Heritage Council survey finds huge public support for Ireland’s archaeology
Recent findings in a survey on Public Perceptions of Archaeology carried out by the Heritage Council found that Irish people believe archaeology is more important than ever with 95% agreeing that the archaeology is of use to modern society. This figure is a testament to the undeniable place of importance archaeology holds in Irish culture, especially when compared to the lower rate of 90% in Europe.
These findings come from a survey commissioned by the Heritage Council from RedC Research and Marketing, the first survey of its kind in Ireland on archaeological heritage. The significance of archaeology in Ireland is further bolstered by findings that 92% agree that having archaeological remains is an economic advantage for a town while 90% view archaeology as important for tourism.
Ireland’s perception of archaeology is more positive than the EU average
The survey found that Ireland’s perception of archaeology is more positive than the EU average with Irish people seeing more roles for archaeology than Europeans, due in part to the rich and varied range of archaeological sites across the country.
The public’s fascination of archaeology is demonstrated by a finding that 25% of the survey population would be interested in working on an archaeological excavation, while 23% expressed an interest in studying archaeology.
only 30% of the population are aware that it is illegal to search for archaeological objects with a metal detector
Yet, when it comes to the protection of archaeological remains only 30% of the population are aware that it is illegal to search for archaeological objects with a metal detector. When presented with reasons for this, a large majority believe this is to ensure that archaeological objects do not fall into private collections and that monuments are not damaged.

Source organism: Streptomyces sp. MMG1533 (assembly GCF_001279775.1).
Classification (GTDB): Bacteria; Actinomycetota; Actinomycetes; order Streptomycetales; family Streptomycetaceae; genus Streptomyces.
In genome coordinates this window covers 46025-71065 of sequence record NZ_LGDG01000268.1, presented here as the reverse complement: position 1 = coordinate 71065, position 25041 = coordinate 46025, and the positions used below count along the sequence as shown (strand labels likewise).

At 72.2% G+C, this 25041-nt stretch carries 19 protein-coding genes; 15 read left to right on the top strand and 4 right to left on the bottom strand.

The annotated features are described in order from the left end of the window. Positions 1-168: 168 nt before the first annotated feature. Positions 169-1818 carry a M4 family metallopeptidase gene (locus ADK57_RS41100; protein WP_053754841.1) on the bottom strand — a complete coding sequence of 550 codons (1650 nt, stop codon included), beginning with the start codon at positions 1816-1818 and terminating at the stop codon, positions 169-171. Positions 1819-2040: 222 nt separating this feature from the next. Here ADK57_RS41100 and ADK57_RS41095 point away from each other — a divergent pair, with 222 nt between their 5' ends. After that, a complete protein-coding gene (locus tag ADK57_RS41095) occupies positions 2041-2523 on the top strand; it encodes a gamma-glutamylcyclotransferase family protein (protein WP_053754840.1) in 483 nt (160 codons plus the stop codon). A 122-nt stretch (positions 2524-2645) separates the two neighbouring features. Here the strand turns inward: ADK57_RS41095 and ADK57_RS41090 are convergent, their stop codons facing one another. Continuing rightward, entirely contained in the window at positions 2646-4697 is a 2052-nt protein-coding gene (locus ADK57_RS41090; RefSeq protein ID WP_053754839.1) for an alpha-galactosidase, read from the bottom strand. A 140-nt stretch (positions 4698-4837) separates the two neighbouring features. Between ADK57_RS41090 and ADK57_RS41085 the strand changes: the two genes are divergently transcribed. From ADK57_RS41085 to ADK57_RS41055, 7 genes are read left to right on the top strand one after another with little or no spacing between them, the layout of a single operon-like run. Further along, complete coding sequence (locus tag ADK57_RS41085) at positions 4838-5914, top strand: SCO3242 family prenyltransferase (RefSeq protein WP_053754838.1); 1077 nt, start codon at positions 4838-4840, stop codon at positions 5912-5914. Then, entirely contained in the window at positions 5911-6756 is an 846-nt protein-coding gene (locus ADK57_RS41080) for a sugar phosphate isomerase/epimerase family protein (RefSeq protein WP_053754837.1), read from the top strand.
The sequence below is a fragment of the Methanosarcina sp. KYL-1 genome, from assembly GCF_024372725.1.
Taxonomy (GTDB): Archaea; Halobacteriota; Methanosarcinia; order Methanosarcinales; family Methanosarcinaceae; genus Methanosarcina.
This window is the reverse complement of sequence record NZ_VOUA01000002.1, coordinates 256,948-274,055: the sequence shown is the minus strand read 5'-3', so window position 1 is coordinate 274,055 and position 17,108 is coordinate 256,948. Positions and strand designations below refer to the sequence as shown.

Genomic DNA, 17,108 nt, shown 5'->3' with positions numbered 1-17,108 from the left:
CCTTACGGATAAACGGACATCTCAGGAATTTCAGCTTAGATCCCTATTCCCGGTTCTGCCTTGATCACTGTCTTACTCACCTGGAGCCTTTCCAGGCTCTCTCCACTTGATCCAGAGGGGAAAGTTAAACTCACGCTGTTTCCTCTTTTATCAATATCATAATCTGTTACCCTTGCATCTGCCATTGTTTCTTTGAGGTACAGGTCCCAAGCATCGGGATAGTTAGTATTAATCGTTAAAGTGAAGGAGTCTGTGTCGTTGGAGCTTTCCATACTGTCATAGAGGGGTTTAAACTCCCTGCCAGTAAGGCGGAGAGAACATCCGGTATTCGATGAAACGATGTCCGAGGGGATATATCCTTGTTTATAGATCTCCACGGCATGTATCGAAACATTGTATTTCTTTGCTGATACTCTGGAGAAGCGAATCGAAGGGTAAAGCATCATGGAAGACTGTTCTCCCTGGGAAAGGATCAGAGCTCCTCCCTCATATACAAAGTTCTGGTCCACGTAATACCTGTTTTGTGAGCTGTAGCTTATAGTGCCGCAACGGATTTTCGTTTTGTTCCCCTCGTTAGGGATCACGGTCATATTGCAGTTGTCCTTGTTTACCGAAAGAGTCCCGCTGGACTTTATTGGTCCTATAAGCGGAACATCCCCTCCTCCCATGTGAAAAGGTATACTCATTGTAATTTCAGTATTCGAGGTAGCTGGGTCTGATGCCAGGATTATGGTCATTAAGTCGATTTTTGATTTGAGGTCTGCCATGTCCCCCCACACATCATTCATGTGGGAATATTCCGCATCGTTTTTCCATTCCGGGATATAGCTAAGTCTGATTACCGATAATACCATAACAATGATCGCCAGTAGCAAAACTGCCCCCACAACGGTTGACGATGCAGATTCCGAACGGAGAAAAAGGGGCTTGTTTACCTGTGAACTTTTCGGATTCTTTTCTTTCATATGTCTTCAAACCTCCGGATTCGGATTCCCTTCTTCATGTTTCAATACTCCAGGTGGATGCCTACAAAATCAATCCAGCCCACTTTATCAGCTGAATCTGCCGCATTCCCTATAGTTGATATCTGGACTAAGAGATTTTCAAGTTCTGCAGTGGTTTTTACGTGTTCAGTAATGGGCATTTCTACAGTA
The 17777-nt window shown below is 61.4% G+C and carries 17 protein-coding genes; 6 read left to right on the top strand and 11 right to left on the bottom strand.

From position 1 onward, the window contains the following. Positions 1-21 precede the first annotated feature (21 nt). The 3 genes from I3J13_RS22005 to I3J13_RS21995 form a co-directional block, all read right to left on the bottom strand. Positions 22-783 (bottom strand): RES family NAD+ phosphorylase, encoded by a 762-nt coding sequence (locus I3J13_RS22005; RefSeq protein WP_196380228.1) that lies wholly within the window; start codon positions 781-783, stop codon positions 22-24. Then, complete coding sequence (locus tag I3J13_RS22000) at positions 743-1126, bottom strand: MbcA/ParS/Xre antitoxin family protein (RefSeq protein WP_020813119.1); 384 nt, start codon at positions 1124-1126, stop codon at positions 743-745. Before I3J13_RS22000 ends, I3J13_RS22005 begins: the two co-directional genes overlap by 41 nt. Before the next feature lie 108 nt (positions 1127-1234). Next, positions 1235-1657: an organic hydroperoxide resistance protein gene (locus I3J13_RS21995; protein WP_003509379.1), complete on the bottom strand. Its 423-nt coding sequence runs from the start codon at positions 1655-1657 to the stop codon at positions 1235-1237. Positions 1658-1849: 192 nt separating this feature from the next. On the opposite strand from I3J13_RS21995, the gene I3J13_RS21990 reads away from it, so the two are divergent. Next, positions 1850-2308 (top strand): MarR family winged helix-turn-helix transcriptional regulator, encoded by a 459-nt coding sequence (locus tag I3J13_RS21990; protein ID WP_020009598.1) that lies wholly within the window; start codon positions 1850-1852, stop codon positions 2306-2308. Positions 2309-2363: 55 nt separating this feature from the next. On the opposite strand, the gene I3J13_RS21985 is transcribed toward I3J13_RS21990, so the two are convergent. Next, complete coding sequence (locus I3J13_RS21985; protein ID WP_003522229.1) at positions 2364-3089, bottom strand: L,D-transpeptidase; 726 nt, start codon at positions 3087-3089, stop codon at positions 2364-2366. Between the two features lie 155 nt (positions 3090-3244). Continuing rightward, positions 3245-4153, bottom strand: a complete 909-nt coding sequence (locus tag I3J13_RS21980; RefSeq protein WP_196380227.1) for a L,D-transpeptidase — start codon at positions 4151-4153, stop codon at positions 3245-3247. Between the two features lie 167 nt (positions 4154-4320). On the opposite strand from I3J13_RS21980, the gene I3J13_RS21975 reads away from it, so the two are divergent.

A majority of those surveyed also agree that steps should be taken to conserve sites, possibly by implementing a stewarding rota or warden on site during busy times of the year, although respondents struggled to identify who exactly should be responsible for the preservation of archaeological sites with 79% identifying historical societies but only 59% feeling the government are responsible for the upkeep and maintenance.
Speaking on the survey’s findings Ian Doyle of the Heritage Council said: “It’s really encouraging to find that the interest in archaeology is very much being kept alive, particularly amongst our younger generations. To see Irish perceptions of archaeology being so overwhelmingly positive, particularly when compared with our European neighbours, speaks volumes for how rich our country’s heritage really is. Hopefully the findings of this survey will go a long way towards supporting the continued preservation and conservation of our national heritage sites. In today’s climate it has never been more important to stay aware of our past and heritage”
Maintaining a link to the past has shown to be of significant importance to young people despite the explosion of technology and modernity with increased interest in the age group 18-24.